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Fatigue is a common phenomenon, but not a simple one. It is described as a sensation of direct loss of energy when there is no proven pathology.


Fatigue is a common phenomenon, but not a simple one. It is described as a sensation of direct loss of energy when there is no proven pathology.

1 - Forms of fatigue and its manifestations

  • Passing fatigue: this is due to a sustained physical effort. For example, the fatigue felt after a long hike or from going to bed too late.
  • Mental fatigue: this often follows significant concentration or memorisation activities, even situations of daily family or professional stress. It can interfere with simple fatigue and lead to a feeling of mental and moral weariness.
  • Emotional fatigue: this results from emotions and emotional problems that are difficult to process such as emotional shock or grief.
  • Chronic fatigue: this is felt every day and it is hard to make it go away, even with rest. It often results from a combination of negative factors: stress of everyday life, overwork, sleep disturbances and loss of fitness over the day. It is a state to be taken seriously; do not hesitate to talk to your pharmacist for personalised advice or to your doctor.

The signs of fatigue can vary but usually include:

  • intellectual disorders: difficulty concentrating, impaired memory and attention
  • character disorders: irritability, anxiety, sadness, pessimism, lack of motivation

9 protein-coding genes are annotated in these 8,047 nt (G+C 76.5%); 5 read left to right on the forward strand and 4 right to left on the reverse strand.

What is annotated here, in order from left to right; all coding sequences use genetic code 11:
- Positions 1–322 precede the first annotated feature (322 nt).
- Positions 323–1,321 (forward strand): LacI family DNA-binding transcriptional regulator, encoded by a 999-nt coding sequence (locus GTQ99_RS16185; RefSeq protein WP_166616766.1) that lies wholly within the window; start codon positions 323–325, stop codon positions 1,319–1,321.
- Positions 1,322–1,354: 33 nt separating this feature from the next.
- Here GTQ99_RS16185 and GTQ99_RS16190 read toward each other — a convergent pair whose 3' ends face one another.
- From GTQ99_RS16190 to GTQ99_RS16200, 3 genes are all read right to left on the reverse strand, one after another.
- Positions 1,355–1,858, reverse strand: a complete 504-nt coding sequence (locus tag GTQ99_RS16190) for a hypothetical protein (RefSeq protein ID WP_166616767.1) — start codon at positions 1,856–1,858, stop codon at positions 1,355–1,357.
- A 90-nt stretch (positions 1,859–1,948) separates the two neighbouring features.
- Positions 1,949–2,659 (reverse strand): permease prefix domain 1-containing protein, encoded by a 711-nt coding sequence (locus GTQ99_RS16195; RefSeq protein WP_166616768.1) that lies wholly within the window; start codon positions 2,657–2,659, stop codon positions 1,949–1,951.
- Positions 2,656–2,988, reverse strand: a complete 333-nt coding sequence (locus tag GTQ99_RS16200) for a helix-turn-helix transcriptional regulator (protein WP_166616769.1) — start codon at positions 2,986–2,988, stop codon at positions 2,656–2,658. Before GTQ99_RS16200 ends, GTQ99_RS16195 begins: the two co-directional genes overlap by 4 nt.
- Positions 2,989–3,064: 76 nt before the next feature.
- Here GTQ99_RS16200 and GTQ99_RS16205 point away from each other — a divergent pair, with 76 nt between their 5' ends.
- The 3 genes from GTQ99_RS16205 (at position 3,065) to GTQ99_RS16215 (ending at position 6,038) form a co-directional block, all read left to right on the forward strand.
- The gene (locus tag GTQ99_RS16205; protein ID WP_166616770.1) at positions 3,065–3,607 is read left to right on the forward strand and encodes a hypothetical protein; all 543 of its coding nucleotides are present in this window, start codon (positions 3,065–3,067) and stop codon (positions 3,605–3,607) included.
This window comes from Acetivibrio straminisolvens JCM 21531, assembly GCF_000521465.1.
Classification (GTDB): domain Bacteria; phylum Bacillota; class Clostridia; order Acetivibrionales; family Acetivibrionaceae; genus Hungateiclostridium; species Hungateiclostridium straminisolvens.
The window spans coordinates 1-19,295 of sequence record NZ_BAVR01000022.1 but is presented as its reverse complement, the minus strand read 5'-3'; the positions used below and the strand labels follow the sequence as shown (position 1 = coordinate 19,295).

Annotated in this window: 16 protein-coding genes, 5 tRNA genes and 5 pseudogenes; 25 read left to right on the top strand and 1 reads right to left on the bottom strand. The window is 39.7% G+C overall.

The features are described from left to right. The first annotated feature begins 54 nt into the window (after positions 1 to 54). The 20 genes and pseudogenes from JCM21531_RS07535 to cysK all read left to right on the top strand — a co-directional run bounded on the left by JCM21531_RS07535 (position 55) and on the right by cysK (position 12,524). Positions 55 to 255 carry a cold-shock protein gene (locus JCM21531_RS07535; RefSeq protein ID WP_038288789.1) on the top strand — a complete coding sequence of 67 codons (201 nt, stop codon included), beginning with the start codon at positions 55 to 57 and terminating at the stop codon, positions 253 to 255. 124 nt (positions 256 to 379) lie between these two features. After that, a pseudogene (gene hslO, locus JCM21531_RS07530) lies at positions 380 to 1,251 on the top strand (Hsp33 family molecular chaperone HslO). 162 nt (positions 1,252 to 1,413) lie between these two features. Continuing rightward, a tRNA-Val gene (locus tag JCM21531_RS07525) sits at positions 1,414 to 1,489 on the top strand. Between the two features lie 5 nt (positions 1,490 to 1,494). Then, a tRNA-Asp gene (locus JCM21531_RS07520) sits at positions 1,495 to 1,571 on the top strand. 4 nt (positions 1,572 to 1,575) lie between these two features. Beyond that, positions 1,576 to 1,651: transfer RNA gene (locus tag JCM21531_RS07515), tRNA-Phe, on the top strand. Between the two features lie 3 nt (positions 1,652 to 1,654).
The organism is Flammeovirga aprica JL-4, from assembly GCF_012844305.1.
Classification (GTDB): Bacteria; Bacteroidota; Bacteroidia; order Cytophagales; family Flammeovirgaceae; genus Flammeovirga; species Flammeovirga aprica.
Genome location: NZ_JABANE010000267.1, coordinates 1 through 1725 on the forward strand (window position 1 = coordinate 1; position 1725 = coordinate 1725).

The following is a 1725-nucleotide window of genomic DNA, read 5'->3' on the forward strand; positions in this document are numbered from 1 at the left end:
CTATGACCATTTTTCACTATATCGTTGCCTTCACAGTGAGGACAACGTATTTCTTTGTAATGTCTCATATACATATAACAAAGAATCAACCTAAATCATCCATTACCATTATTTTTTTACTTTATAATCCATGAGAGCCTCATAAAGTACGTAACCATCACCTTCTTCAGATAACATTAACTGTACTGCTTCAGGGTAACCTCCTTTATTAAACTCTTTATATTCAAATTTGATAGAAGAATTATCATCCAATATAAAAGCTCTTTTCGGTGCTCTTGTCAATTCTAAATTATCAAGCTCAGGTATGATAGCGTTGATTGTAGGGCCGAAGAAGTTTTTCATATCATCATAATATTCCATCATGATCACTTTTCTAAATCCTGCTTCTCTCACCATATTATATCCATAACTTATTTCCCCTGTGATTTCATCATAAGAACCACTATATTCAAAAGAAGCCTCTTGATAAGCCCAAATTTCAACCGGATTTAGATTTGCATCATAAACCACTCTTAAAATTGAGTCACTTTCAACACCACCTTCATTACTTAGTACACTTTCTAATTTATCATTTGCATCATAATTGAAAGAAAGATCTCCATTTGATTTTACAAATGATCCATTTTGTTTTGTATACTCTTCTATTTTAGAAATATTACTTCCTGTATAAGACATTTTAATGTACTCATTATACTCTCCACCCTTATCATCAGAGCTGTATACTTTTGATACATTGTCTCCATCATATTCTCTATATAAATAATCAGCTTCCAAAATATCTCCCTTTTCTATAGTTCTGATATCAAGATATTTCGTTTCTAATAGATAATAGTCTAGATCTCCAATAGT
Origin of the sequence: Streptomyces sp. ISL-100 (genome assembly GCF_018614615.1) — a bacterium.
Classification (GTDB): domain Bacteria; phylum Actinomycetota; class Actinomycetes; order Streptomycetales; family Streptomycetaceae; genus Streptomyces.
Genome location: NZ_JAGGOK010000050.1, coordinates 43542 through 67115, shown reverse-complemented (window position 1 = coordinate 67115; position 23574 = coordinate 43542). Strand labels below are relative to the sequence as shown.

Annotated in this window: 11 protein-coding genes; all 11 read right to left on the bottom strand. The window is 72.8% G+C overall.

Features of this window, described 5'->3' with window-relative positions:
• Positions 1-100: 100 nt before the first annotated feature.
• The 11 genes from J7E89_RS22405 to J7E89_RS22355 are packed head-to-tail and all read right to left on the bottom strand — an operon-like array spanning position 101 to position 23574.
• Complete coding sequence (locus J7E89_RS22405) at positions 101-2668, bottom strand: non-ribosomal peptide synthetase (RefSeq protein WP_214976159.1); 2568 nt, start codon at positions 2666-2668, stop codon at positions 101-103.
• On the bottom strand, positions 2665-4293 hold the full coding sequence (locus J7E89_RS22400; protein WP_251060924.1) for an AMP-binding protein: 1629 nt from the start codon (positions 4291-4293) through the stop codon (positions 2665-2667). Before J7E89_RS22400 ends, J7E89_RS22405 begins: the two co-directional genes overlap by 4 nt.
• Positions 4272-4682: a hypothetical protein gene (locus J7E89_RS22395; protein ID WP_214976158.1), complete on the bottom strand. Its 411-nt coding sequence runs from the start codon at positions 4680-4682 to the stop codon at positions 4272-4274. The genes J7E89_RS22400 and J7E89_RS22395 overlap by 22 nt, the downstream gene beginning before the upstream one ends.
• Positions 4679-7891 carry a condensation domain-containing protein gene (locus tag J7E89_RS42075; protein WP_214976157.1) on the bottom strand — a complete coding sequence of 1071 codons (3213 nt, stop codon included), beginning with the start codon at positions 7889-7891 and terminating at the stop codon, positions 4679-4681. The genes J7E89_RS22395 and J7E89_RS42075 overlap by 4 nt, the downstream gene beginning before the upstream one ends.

• muscle disorders: muscle pain, cramps
  • digestive disorders: diarrhoea, constipation.

2 - Solutions for avoiding fatigue

Numerous tips and solutions exist for avoiding fatigue; taking dietary supplements can help but three other key areas are diet, exercise and sleep.

The five rules to follow in terms of diet to avoid fatigue:

  • Time should be taken for meals and they should be centred on foods rich in vitamin C (fruits and vegetables) and magnesium (cereals, dried fruits, soy).
  • Foods rich in calcium and magnesium are soothing and promote good quality sleep.
  • Starchy foods such as pasta or rice should be consumed in moderation, especially in the evening: in large quantities, they delay the arrival of sleep.
  • Alcohol (always drink responsibly) is a false friend: it seems to facilitate the onset of sleep in some but it finally reduces recuperation faculties.
  • ​Ideally the final meal of the day should be eaten before 9 pm and finished with an herbal tea (lime, verbena, chamomile, valerian, etc.)

Exercise and moments of relaxation to release tension

To release tension, it is ideal to regularly practice a suitable physical or sports activity. However, do not exercise too late in the day as sports activities cause the secretion of hormones that help maintain a state of alertness.

It may be useful to set aside daily periods of relaxation by engaging in activities such as listening to soothing music, meditating or even having a nap. In fact, about a quarter hour of sleep is needed for rest, but three minutes is enough for relaxation. Learning relaxation behavioural techniques from specialists can help.

The bedroom; a room to be converted for restorative sleep

  • A room dedicated to sleep: The bedroom is a place for sleep, not a multi-activity room. Avoid television in this room; similarly, the office should not be in the bedroom etc.
  • Quality bedding: difficult to have dream nights on a misshapen mattress. Ideally, you should think about changing your mattress every 10 years.

A varied and balanced diet, a sports activity or meditation, a peaceful and suitably converted room and respect for regular sleep schedules promotes a restorative sleep cycle, thus avoiding the sensation of fatigue. 

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